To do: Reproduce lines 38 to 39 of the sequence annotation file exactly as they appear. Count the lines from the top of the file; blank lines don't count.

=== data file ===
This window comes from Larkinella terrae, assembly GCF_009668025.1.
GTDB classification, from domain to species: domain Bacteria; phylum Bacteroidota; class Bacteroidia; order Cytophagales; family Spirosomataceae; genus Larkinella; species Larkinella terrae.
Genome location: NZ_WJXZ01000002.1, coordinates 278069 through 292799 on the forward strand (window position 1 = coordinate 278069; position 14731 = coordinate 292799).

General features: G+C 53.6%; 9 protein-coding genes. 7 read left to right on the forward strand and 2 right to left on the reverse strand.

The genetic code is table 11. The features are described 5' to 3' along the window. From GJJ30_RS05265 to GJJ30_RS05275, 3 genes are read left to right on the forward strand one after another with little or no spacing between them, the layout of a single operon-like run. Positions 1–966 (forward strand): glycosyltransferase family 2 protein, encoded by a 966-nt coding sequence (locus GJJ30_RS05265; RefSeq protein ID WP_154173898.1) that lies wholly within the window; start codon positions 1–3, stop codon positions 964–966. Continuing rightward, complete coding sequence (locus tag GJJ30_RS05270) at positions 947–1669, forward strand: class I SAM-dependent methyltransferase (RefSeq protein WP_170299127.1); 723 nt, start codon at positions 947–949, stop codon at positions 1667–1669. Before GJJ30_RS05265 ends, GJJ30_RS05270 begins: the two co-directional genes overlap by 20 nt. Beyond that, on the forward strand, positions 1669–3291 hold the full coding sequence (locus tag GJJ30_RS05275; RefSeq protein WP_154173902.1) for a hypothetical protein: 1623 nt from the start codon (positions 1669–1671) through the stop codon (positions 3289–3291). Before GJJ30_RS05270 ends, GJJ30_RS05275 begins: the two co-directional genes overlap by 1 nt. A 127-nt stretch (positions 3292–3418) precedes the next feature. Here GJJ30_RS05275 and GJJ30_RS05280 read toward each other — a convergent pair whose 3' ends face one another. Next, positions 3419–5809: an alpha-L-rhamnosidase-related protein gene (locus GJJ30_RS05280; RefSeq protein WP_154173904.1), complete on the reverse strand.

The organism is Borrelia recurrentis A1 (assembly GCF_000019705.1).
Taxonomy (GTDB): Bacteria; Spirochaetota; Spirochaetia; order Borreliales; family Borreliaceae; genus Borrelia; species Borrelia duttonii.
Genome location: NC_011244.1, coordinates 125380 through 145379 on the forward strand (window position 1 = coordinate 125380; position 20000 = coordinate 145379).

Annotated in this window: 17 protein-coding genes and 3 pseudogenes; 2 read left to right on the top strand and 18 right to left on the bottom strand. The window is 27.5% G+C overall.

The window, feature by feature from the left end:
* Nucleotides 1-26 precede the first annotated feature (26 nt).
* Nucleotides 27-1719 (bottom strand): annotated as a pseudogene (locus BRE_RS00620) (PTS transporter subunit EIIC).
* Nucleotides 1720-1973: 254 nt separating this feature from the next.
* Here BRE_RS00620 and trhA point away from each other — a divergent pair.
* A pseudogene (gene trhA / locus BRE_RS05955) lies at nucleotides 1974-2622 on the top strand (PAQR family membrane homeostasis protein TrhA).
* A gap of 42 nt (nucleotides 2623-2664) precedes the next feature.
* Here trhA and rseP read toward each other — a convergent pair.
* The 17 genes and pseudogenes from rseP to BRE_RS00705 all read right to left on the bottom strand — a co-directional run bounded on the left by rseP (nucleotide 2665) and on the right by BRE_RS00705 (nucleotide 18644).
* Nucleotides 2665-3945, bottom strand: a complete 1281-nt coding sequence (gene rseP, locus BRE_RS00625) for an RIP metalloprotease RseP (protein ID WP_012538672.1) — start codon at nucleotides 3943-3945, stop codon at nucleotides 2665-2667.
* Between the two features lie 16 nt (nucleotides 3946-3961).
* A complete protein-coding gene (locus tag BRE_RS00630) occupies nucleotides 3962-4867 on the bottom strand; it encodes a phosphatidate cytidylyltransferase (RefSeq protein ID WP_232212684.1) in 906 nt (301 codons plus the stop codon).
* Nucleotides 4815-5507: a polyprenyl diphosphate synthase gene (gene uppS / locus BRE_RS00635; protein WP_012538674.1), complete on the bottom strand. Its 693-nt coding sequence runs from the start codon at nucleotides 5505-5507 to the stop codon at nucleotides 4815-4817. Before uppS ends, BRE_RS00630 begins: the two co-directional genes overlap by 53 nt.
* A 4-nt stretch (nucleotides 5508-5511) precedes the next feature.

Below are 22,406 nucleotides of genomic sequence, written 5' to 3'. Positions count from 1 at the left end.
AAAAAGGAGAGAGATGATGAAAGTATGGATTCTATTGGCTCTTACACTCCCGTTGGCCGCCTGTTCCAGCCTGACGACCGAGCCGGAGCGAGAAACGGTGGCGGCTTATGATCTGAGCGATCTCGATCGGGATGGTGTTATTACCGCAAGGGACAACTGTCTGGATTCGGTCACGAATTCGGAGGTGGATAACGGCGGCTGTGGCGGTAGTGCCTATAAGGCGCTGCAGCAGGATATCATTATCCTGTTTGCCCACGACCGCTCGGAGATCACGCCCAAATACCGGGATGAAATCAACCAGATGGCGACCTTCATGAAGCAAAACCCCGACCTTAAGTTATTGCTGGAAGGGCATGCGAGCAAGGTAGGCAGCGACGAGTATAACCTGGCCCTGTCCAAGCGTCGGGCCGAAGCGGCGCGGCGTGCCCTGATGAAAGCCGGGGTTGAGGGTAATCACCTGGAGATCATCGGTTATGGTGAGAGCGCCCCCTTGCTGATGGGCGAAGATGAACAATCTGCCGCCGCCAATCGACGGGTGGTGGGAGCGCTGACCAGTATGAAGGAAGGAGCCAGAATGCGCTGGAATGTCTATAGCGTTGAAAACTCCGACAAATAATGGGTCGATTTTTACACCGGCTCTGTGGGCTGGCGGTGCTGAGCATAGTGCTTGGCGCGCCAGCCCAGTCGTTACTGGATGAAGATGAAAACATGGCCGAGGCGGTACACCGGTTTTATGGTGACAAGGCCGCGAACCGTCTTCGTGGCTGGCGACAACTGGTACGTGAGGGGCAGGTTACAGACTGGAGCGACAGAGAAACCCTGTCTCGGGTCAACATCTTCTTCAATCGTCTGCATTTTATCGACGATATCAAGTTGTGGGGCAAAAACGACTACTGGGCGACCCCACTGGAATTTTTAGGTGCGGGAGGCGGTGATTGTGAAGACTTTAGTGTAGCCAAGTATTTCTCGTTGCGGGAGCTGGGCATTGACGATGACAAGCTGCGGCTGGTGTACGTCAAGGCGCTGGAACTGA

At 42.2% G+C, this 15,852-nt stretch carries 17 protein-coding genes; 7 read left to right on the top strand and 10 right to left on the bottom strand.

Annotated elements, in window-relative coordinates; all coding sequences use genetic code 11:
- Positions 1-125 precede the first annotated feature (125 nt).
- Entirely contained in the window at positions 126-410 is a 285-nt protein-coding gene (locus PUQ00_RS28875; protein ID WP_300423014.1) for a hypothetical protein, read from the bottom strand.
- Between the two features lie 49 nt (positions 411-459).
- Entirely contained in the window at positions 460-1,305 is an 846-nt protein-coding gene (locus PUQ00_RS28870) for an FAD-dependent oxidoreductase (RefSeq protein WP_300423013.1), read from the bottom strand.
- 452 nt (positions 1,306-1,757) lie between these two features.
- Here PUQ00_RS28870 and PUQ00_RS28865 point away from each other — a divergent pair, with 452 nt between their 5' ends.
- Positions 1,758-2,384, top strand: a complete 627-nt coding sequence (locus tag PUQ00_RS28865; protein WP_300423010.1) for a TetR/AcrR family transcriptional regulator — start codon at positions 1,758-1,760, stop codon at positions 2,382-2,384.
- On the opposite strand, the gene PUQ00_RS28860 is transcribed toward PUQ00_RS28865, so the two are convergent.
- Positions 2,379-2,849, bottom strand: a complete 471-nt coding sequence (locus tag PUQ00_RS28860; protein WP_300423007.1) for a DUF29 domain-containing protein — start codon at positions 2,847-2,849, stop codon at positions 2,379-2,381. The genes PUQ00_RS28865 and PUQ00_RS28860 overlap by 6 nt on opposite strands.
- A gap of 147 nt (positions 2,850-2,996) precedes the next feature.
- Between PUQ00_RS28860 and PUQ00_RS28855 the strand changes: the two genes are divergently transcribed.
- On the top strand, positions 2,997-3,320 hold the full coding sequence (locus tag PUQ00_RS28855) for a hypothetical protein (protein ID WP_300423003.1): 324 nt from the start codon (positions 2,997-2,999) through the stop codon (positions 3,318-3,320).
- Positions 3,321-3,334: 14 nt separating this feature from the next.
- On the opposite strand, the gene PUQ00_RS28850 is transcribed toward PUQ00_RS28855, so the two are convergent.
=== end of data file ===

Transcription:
- Between PUQ00_RS28860 and PUQ00_RS28855 the strand changes: the two genes are divergently transcribed.
- On the top strand, positions 2,997-3,320 hold the full coding sequence (locus tag PUQ00_RS28855) for a hypothetical protein (protein ID WP_300423003.1): 324 nt from the start codon (positions 2,997-2,999) through the stop codon (positions 3,318-3,320).